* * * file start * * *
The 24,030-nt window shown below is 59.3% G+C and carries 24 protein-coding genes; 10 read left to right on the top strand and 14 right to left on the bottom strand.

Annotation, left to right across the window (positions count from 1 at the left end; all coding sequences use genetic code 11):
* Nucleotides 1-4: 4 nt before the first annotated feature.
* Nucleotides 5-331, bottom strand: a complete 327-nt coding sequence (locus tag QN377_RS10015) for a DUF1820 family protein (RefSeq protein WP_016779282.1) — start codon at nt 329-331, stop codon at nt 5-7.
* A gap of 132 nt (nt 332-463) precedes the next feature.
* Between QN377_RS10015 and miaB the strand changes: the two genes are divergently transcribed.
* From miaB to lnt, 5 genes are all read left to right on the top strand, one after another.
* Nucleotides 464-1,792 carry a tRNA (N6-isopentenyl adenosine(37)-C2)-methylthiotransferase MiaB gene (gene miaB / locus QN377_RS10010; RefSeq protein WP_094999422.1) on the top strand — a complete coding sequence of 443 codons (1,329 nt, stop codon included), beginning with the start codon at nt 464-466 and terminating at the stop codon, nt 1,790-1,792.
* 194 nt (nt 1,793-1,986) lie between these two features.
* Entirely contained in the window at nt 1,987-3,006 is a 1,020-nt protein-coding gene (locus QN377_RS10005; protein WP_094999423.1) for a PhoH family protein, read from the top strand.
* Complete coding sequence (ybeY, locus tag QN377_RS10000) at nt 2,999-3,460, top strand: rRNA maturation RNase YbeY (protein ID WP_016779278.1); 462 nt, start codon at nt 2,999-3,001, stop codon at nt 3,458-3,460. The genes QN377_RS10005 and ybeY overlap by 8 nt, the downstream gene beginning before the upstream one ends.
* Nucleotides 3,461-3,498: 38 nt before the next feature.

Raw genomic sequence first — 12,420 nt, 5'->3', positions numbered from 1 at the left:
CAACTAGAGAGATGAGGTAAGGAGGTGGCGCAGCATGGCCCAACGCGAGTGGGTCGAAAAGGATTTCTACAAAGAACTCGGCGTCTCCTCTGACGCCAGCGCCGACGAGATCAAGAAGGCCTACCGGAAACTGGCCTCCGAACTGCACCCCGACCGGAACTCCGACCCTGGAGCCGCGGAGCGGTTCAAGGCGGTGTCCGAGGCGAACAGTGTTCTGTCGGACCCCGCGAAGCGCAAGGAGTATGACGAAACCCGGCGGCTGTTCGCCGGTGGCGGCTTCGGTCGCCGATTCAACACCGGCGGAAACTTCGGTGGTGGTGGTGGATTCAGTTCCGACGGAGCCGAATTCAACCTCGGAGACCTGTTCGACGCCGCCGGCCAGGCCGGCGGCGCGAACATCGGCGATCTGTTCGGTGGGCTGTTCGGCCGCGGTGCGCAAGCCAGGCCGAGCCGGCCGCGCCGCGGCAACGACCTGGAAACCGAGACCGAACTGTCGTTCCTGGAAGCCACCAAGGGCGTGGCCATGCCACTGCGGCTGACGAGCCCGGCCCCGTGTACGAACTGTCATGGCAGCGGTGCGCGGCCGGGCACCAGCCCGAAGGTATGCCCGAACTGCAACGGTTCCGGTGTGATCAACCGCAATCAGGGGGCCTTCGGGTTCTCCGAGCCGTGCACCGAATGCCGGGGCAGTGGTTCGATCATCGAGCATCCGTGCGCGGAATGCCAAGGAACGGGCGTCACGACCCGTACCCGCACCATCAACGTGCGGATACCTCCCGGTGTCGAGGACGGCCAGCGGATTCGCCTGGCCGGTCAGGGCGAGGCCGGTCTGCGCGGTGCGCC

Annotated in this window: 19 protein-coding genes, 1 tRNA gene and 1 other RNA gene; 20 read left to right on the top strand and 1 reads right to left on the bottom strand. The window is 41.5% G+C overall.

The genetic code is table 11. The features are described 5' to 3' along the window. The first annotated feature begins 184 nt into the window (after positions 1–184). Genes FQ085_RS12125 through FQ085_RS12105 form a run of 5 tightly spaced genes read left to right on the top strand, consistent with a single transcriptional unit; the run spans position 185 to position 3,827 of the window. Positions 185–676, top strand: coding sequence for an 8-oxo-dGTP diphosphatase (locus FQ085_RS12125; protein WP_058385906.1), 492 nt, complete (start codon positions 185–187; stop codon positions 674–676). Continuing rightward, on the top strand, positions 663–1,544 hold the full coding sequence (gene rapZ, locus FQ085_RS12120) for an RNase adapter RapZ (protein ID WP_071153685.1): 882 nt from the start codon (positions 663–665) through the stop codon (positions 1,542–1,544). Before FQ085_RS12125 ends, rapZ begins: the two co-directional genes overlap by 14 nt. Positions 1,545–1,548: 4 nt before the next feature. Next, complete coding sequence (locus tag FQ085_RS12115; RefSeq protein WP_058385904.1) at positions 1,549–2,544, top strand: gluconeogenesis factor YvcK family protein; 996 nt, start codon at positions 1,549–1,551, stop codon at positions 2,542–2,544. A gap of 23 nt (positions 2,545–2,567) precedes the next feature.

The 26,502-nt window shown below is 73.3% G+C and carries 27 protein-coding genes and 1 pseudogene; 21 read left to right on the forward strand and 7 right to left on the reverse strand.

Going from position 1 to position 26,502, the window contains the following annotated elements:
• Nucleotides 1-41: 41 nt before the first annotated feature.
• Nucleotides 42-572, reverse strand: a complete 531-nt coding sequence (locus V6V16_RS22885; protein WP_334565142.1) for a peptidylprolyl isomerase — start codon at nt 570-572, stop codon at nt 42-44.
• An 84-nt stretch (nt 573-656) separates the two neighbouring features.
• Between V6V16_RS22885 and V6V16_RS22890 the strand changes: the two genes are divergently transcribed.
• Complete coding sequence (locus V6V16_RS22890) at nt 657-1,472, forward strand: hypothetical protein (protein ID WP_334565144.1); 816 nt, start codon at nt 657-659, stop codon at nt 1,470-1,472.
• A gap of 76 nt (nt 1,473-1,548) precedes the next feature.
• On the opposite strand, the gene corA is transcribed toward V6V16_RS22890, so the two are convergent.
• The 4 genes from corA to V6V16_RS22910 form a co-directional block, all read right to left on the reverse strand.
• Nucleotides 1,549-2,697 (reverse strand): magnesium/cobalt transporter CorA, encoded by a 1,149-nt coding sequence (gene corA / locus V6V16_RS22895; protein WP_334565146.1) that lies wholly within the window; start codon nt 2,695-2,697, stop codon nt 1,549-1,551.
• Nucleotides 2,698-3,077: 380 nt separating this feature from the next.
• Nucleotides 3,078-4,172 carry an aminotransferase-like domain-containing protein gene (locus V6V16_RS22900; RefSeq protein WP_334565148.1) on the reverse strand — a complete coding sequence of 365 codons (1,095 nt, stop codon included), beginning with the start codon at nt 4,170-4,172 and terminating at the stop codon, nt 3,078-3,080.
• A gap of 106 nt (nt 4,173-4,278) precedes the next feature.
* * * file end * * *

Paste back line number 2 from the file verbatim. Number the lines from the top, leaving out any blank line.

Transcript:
Annotation, left to right across the window (positions count from 1 at the left end; all coding sequences use genetic code 11):